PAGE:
Andy D’Agorne steps in to save local buses

Andy D'Agorne Standing in front of a bus

Key bus routes that serve local communities in York have received additional support to ensure the services continue in the longer term, thanks to City of York Council.

Services 13 (Saturday), the 412 and 12 which serve areas including Acomb, Long Marston, Tockwith, parts of Copmanthorpe, Huntington, Heworth and Haxby, will now continue past March 2023.

This is thanks to an open tender procurement exercise that has been carried out by the council, in order to find longer-term replacement operators for the three services.

The new contract will run from 1 April 2023 and will secure the services until 31 March 2025.   It’s also supported by  the Bus Service Improvement Plan (BSIP), with the option to extend for up to an additional three years.

But this comes with a stark warning that if the government does not provide longer term funding support, or bus usage doesn’t increase – further services may be impacted. The BSIP funding will only provide short term relief to the immediate pressure facing the bus network. 

The council has been successful in securing an additional £1 million of funding to support bus services through part of its wider Bus Service Improvement Plan (BSIP). This funding initially enabled the 12, 13 and 412 services to be safeguarded in the short term [until March 2023], as well as the recommissioning of the Poppleton BAR Park and Ride Site, reopening on 1 April 2023.

The council strategy to safeguard the local bus network is to encourage users to return to using buses, and the key to ensure this happens is to maintain the existing services.

Councillor Andy D’Agorne, Deputy Leader and Executive Member for Transport, at City of York Council, said: “Over the years, York has built up significant levels of bus use and we are committed to doing what we can to protect our local bus services, which provide a lifeline and connection for so many in York and neighbouring rural areas.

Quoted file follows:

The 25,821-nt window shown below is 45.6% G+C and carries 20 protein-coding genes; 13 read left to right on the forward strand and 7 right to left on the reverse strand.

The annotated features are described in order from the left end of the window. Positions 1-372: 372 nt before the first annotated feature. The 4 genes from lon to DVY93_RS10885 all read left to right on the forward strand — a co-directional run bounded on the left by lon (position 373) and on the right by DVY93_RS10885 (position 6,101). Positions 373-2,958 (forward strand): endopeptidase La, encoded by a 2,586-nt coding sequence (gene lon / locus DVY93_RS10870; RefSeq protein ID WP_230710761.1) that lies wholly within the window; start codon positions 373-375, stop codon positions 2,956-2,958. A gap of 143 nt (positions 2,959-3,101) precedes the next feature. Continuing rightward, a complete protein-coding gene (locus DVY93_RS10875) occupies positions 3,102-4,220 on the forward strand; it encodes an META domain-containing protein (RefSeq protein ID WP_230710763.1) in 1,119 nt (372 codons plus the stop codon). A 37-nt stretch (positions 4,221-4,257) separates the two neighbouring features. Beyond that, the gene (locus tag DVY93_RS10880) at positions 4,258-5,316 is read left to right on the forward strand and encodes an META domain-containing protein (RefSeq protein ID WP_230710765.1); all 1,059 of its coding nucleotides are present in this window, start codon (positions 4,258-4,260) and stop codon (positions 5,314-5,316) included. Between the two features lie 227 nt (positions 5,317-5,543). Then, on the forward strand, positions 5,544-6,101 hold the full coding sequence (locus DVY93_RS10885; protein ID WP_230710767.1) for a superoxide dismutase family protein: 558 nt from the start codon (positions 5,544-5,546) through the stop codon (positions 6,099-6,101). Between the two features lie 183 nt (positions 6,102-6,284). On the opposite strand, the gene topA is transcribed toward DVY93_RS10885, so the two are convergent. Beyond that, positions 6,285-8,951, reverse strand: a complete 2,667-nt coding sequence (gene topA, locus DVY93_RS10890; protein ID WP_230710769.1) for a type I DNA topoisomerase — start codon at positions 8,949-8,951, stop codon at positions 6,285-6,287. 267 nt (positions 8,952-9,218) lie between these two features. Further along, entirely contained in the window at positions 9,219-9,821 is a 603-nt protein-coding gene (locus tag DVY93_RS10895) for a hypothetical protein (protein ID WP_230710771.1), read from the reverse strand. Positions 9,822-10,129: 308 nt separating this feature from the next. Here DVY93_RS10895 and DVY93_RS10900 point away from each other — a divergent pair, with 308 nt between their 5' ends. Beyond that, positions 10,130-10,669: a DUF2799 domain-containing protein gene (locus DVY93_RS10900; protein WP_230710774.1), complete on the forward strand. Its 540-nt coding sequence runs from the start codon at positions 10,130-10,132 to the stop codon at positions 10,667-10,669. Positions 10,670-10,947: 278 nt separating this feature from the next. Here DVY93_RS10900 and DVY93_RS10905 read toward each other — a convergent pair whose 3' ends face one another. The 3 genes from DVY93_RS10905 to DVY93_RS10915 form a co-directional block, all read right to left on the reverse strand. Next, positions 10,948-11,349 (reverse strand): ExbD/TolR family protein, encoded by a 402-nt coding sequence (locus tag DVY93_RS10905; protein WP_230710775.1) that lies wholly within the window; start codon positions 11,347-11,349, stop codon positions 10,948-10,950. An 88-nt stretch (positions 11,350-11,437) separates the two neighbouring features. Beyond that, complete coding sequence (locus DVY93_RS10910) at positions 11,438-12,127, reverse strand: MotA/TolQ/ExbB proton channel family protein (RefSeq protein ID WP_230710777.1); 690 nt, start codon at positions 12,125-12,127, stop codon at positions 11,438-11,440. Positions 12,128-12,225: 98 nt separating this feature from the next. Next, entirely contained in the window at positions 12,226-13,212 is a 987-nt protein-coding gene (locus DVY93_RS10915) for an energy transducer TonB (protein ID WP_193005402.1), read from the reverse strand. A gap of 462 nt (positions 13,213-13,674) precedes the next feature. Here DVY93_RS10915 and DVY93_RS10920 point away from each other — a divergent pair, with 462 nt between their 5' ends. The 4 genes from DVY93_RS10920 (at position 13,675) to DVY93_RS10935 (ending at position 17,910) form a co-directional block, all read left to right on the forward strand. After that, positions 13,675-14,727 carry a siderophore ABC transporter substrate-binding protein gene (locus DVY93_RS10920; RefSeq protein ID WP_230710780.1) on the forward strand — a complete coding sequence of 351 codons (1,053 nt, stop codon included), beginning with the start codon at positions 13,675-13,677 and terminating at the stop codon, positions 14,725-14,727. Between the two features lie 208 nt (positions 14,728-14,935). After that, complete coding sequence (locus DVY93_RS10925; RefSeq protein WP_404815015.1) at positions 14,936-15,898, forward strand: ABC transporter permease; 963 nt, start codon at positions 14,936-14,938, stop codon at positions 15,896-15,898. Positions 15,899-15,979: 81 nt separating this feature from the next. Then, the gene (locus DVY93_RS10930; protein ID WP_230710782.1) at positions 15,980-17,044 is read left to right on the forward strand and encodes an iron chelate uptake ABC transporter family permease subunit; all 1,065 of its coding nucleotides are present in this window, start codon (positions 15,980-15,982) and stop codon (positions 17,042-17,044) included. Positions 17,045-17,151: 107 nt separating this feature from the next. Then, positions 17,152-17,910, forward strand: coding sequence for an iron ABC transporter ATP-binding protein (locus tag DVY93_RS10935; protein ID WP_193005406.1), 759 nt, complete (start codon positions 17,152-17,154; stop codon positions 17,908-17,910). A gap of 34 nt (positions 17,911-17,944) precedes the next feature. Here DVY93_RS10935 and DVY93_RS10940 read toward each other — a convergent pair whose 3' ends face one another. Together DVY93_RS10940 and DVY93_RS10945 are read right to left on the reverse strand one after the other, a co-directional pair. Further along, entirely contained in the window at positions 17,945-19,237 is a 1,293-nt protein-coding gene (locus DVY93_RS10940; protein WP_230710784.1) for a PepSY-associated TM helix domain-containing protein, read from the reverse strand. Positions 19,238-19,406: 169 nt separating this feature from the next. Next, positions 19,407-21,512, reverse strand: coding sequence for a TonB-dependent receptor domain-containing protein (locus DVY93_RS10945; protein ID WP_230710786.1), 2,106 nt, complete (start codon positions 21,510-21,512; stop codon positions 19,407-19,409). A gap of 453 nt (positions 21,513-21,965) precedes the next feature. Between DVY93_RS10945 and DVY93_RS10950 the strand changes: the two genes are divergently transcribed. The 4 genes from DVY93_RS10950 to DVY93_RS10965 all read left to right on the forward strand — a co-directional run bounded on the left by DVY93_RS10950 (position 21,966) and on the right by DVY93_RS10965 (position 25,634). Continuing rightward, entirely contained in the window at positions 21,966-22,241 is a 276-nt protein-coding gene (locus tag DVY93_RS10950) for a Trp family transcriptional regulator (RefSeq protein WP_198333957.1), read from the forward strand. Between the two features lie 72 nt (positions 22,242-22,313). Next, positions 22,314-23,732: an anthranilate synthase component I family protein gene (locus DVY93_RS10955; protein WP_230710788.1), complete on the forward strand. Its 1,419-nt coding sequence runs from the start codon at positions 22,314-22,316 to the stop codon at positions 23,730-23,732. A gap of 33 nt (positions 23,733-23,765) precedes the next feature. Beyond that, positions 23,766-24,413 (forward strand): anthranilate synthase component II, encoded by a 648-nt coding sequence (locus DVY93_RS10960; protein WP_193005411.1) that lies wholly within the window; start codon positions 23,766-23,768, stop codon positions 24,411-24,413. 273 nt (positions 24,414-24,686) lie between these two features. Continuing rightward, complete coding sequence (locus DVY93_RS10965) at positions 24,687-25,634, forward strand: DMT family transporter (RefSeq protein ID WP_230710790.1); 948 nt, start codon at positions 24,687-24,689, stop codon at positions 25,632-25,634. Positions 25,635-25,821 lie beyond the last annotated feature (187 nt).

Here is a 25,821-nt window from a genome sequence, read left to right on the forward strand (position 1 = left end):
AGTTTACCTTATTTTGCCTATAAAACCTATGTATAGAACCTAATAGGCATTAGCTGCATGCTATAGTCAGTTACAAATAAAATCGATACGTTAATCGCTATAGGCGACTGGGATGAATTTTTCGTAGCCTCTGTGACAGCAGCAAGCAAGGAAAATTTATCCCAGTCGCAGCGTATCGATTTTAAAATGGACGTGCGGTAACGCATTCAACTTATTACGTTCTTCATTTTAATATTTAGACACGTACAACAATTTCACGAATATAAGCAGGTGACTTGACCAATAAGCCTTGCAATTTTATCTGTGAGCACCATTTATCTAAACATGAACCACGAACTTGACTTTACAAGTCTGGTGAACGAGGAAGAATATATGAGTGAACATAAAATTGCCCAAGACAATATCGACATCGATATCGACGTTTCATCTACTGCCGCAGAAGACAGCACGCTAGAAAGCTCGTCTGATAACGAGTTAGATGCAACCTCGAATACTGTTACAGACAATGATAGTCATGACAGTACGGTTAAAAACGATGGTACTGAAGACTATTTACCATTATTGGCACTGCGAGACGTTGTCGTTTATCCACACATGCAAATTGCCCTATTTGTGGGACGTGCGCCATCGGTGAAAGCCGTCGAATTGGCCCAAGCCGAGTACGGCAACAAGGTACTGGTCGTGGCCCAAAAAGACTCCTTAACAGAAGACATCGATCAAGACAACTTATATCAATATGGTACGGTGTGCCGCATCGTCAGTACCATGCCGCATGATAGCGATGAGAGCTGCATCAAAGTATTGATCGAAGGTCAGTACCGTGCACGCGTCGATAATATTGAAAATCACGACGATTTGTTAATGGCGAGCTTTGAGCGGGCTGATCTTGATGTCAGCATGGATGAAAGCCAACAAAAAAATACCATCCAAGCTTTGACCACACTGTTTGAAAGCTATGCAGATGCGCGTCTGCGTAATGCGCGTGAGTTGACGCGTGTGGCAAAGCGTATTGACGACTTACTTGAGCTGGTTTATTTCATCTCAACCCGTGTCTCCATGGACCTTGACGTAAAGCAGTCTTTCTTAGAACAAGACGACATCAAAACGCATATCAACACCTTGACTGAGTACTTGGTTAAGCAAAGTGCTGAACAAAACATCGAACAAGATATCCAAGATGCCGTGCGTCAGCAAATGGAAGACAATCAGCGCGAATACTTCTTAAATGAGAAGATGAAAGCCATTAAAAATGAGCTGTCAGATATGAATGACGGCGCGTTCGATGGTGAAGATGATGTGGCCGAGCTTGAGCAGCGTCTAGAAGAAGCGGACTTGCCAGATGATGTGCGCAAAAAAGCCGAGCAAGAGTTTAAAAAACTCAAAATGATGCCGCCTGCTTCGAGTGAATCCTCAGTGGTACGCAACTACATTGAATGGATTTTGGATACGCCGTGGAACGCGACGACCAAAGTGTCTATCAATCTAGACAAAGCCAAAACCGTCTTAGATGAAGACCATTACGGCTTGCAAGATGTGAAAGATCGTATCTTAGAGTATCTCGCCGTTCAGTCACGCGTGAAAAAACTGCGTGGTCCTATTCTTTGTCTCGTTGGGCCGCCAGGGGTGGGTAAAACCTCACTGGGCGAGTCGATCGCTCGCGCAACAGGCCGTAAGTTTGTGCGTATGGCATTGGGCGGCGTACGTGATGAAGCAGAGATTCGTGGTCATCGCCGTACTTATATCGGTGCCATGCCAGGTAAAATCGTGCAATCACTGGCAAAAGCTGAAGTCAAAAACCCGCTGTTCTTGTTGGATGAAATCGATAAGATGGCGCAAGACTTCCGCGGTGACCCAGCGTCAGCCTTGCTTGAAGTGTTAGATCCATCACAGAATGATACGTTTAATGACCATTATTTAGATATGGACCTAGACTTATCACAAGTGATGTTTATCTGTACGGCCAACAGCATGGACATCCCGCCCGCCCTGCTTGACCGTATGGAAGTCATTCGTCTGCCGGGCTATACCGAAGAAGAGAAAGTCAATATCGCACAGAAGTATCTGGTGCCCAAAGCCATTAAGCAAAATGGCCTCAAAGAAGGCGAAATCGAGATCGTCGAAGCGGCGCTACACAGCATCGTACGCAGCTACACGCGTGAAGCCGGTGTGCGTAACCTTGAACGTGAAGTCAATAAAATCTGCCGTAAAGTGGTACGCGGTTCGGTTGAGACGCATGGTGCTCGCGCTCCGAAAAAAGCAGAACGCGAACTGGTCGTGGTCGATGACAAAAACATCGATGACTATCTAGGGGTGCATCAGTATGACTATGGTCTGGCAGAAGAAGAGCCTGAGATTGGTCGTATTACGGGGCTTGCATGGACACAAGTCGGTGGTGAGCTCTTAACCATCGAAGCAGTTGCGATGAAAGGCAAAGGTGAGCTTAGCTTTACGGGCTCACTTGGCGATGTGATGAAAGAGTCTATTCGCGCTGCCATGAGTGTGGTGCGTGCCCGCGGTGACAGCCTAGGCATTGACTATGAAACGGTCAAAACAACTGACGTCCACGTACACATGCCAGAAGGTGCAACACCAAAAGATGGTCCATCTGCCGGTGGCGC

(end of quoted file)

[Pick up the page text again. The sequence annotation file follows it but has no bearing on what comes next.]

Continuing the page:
“A combination of the ending of government COVID-19 funding support, alongside increasing national driver shortages and rising fuel costs has created a crisis for the bus industry.

“The council cannot fix the crisis, but we’ll be working hard to safeguard the bus network and help it weather the current storm. Keeping the current bus network even with a reduced frequency provides a better basis to build back in the future.

“Current action we can take is short term and limited by the funding, serving only as a time limited safeguard for existing local bus routes. Routes affected to-date have all been run commercially by bus operators and not financially supported by the council. We are in a position where if people don’t use the bus services, they could lose them.

“Through the Enhanced Bus Partnership we’ll be working closely with bus operators on how the BSIP funding should be invested to support the bus network in the short and long term. The Partnership will also be crucial in proactively promoting public transport use across the city to help cut congestion and provide access to jobs and services.”

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